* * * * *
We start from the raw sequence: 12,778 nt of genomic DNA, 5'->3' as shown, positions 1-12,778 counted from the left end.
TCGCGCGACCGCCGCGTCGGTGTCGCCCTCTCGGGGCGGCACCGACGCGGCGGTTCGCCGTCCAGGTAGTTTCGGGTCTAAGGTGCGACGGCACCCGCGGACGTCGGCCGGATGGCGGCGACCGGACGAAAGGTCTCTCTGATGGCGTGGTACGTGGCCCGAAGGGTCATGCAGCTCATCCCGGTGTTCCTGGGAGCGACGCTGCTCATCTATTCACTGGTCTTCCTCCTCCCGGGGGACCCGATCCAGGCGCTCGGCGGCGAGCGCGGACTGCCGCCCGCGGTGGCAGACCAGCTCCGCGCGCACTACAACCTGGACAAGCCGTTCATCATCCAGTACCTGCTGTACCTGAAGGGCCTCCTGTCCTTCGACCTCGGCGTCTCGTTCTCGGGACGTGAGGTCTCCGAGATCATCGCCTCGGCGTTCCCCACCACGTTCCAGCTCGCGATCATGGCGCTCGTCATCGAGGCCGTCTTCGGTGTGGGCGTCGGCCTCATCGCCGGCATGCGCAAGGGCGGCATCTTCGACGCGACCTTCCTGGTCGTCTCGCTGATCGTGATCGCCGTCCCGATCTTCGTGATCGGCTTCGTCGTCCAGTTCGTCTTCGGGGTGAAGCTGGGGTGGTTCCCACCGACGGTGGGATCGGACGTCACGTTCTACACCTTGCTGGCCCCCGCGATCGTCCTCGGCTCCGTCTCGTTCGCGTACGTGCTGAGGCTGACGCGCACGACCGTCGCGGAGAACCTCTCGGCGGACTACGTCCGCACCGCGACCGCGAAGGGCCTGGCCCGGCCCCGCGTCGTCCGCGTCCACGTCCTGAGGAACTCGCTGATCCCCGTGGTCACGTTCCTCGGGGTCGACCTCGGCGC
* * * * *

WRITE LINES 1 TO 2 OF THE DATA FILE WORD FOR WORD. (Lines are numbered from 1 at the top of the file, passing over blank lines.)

We start from the raw sequence: 12,778 nt of genomic DNA, 5'->3' as shown, positions 1-12,778 counted from the left end.
TCGCGCGACCGCCGCGTCGGTGTCGCCCTCTCGGGGCGGCACCGACGCGGCGGTTCGCCGTCCAGGTAGTTTCGGGTCTAAGGTGCGACGGCACCCGCGGACGTCGGCCGGATGGCGGCGACCGGACGAAAGGTCTCTCTGATGGCGTGGTACGTGGCCCGAAGGGTCATGCAGCTCATCCCGGTGTTCCTGGGAGCGACGCTGCTCATCTATTCACTGGTCTTCCTCCTCCCGGGGGACCCGATCCAGGCGCTCGGCGGCGAGCGCGGACTGCCGCCCGCGGTGGCAGACCAGCTCCGCGCGCACTACAACCTGGACAAGCCGTTCATCATCCAGTACCTGCTGTACCTGAAGGGCCTCCTGTCCTTCGACCTCGGCGTCTCGTTCTCGGGACGTGAGGTCTCCGAGATCATCGCCTCGGCGTTCCCCACCACGTTCCAGCTCGCGATCATGGCGCTCGTCATCGAGGCCGTCTTCGGTGTGGGCGTCGGCCTCATCGCCGGCATGCGCAAGGGCGGCATCTTCGACGCGACCTTCCTGGTCGTCTCGCTGATCGTGATCGCCGTCCCGATCTTCGTGATCGGCTTCGTCGTCCAGTTCGTCTTCGGGGTGAAGCTGGGGTGGTTCCCACCGACGGTGGGATCGGACGTCACGTTCTACACCTTGCTGGCCCCCGCGATCGTCCTCGGCTCCGTCTCGTTCGCGTACGTGCTGAGGCTGACGCGCACGACCGTCGCGGAGAACCTCTCGGCGGACTACGTCCGCACCGCGACCGCGAAGGGCCTGGCCCGGCCCCGCGTCGTCCGCGTCCACGTCCTGAGGAACTCGCTGATCCCCGTGGTCACGTTCCTCGGGGTCGACCTCGGCGC